Activist rail shippers who want Congress to toughen freight rail oversight say a new Senate committee study of rail finances should make lawmakers leery of endorsing President Obama's plans for more rail infrastructure spending.
"Last week, President Obama asked for $50 billion dollars in new spending for transportation infrastructure, much of which would benefit the railroad industry. This report should make every member of Congress think twice," said Glenn English, chairman of Consumers United for Rail Equity.
CURE has been among the most aggressive groups lobbying Congress on behalf of some shipper industries to toughen regulation of rail service and pricing, especially for customers that pay higher "captive" freight rates for being stuck with access to one major railroad.
The Senate Commerce, Science and Transportation committee issued a report that tracked the strength of rail finances and compared them with industry pleadings before regulators that railroads need to increase revenue to cover their infrastructure investment needs. It released the study just before a hearing on "the federal role in national rail policy," and the report triggered a sharp rebuke from the Association of American Railroads.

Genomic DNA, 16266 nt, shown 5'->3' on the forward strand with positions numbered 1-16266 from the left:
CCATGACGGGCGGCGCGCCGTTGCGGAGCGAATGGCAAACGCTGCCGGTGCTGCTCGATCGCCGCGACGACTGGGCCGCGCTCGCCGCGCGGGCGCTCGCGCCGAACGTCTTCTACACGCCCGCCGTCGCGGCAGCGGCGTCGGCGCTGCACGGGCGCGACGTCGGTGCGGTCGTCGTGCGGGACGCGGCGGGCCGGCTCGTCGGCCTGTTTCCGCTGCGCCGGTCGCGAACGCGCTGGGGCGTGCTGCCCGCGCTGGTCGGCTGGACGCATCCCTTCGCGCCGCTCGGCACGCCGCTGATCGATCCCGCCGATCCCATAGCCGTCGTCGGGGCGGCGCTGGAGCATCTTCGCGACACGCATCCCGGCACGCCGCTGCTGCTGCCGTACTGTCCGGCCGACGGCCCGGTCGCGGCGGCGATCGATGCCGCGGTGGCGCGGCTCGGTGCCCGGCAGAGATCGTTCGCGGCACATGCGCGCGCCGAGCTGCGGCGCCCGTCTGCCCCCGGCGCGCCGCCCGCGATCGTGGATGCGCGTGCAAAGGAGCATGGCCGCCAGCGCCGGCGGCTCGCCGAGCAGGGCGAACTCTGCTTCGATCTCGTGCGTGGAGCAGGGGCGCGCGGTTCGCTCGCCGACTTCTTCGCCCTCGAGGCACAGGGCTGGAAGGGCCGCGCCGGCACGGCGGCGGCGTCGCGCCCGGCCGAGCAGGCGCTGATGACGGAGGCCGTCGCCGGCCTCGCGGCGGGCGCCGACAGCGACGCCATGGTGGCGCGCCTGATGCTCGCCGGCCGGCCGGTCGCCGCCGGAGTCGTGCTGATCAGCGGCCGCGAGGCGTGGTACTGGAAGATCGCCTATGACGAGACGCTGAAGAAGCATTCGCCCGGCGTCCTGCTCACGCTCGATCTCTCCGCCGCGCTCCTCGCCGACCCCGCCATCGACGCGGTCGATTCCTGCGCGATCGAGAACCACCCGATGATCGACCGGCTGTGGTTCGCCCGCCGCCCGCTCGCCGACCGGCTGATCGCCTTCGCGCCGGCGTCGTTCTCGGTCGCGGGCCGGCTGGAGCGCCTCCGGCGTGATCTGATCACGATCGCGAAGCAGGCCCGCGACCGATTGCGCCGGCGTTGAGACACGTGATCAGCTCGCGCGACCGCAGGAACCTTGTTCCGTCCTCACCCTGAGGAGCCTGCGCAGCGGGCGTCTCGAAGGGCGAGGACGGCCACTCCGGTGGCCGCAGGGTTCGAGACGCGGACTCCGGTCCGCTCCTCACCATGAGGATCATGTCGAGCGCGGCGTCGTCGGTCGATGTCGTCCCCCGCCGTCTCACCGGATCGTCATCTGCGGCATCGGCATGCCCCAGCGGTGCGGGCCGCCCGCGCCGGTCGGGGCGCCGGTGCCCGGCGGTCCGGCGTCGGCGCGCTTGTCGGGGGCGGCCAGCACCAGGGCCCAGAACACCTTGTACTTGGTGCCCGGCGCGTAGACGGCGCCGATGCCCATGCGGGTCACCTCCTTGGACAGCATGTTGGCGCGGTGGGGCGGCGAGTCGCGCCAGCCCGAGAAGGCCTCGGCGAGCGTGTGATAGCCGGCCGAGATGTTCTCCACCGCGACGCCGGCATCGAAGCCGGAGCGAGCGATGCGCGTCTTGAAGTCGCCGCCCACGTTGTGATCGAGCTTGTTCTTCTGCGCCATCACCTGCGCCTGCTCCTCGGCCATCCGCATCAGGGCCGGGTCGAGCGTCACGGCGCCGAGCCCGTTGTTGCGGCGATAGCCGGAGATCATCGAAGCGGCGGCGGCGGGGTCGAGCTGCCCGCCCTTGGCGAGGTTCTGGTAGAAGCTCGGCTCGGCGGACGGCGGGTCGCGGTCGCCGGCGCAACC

CURE told its members that the study "showed examples of how the railroads paint a bleak picture of their finances to help stall efforts at rail reform, yet tout strong profits and robust growth to investors."
English previously tried to link federal spending on rail projects to putting shipper-favored changes in place to give customers more competitive access to rail service and make it easier for shippers to litigate their rate complaints with regulators. He repeated that view after seeing the Senate report, saying lawmakers "need to pass meaningful rail reform legislation that would protect consumers from the railroads' monopoly pricing power."
Committee Chairman Jay Rockefeller, D-W.Va., made the same linkage during the Sept. 15 hearing.
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